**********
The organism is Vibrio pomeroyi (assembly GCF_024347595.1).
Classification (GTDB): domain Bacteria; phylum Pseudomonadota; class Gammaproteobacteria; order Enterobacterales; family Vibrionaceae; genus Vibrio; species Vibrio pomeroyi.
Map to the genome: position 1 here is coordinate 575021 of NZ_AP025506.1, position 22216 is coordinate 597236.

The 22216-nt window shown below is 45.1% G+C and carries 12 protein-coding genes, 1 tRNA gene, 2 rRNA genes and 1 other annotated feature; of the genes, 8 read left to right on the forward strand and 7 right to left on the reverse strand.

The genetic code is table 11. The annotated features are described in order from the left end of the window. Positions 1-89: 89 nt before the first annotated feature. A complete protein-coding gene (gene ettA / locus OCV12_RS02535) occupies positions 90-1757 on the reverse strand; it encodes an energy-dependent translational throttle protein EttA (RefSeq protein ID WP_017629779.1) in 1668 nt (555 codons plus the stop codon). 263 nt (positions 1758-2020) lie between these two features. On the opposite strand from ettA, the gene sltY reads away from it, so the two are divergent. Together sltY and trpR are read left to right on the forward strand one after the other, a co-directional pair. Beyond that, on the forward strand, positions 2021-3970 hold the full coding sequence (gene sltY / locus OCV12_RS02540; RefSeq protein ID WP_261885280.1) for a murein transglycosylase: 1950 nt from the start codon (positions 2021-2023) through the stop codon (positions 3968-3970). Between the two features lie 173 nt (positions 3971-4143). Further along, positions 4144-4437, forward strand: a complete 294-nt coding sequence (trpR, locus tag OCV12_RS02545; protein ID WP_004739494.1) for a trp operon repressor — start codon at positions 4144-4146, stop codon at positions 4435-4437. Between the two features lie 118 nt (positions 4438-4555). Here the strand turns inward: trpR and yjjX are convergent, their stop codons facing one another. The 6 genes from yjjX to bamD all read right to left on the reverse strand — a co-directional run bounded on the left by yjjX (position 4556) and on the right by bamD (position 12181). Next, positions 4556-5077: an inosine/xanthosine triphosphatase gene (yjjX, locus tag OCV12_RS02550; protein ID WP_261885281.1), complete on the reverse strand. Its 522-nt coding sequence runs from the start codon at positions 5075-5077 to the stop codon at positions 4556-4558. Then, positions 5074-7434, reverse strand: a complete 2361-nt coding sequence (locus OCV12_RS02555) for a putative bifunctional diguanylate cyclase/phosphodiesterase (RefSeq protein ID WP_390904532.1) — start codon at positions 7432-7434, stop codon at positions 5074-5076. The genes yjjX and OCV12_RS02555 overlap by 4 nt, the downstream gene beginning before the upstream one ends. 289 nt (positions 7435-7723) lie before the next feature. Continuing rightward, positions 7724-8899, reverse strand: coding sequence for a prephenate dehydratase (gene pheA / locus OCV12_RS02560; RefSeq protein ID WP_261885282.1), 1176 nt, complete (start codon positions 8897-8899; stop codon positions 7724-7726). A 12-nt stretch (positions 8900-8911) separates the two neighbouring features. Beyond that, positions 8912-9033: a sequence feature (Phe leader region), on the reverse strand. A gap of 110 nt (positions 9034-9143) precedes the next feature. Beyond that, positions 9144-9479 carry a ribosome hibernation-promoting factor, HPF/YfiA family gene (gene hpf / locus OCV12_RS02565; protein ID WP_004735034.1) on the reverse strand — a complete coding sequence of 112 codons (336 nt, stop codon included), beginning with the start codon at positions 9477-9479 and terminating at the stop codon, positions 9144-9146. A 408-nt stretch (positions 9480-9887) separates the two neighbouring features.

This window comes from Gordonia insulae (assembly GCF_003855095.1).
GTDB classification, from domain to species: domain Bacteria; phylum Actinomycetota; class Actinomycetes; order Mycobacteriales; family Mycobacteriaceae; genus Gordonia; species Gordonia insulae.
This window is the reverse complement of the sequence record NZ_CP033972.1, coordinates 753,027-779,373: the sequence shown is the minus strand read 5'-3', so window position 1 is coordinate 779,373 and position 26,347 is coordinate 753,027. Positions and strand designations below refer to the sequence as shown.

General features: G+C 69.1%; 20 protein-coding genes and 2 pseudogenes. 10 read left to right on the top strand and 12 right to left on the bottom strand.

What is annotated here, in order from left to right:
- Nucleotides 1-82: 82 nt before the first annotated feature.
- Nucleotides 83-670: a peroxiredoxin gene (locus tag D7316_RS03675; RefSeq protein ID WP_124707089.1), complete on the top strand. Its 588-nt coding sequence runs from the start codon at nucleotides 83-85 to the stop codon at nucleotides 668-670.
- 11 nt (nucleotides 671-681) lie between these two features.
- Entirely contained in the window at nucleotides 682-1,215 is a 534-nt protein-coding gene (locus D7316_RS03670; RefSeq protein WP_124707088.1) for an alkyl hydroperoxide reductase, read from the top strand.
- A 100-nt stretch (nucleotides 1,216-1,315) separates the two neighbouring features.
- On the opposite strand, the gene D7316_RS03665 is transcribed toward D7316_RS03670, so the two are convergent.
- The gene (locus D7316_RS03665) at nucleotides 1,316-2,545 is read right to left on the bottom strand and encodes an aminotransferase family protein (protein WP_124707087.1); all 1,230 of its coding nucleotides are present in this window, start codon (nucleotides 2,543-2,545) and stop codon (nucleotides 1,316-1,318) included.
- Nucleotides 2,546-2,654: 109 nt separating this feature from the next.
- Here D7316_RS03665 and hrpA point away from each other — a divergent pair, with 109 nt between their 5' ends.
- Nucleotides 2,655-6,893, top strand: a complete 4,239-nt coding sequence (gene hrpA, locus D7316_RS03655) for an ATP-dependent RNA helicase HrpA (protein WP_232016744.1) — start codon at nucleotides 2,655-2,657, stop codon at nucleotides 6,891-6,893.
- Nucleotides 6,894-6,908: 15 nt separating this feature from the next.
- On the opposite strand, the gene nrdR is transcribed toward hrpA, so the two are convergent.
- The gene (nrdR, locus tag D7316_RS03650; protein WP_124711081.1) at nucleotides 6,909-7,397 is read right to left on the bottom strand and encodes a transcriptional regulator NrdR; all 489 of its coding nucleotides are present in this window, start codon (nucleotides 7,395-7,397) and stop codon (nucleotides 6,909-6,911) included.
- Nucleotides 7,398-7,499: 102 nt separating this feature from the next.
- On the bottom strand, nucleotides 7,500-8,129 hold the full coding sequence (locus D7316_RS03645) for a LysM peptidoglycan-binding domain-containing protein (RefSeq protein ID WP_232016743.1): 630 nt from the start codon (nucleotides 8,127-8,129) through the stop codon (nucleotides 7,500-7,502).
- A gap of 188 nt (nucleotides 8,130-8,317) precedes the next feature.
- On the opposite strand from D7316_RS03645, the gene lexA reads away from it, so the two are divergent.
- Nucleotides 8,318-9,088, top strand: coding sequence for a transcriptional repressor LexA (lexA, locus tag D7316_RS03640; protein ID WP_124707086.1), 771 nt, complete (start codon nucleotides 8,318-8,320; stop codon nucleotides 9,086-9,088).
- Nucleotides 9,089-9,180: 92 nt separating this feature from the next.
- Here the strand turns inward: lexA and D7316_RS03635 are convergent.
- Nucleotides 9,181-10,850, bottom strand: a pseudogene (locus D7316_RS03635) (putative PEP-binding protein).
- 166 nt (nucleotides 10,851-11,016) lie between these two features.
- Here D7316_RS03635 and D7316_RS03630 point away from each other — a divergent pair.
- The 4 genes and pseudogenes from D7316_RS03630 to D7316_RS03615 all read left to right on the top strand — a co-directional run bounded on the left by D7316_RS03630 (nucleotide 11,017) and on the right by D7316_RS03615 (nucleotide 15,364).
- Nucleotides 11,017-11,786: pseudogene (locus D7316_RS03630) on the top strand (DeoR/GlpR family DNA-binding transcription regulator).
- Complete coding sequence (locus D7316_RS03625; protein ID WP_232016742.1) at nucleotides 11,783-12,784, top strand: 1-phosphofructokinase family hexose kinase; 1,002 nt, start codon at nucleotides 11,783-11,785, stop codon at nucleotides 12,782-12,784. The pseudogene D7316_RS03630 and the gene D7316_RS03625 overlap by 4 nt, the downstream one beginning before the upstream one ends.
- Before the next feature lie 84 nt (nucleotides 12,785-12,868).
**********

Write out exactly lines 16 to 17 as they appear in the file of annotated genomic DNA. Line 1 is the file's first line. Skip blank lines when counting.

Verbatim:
- On the opposite strand, the gene D7316_RS03665 is transcribed toward D7316_RS03670, so the two are convergent.
- The gene (locus D7316_RS03665) at nucleotides 1,316-2,545 is read right to left on the bottom strand and encodes an aminotransferase family protein (protein WP_124707087.1); all 1,230 of its coding nucleotides are present in this window, start codon (nucleotides 2,543-2,545) and stop codon (nucleotides 1,316-1,318) included.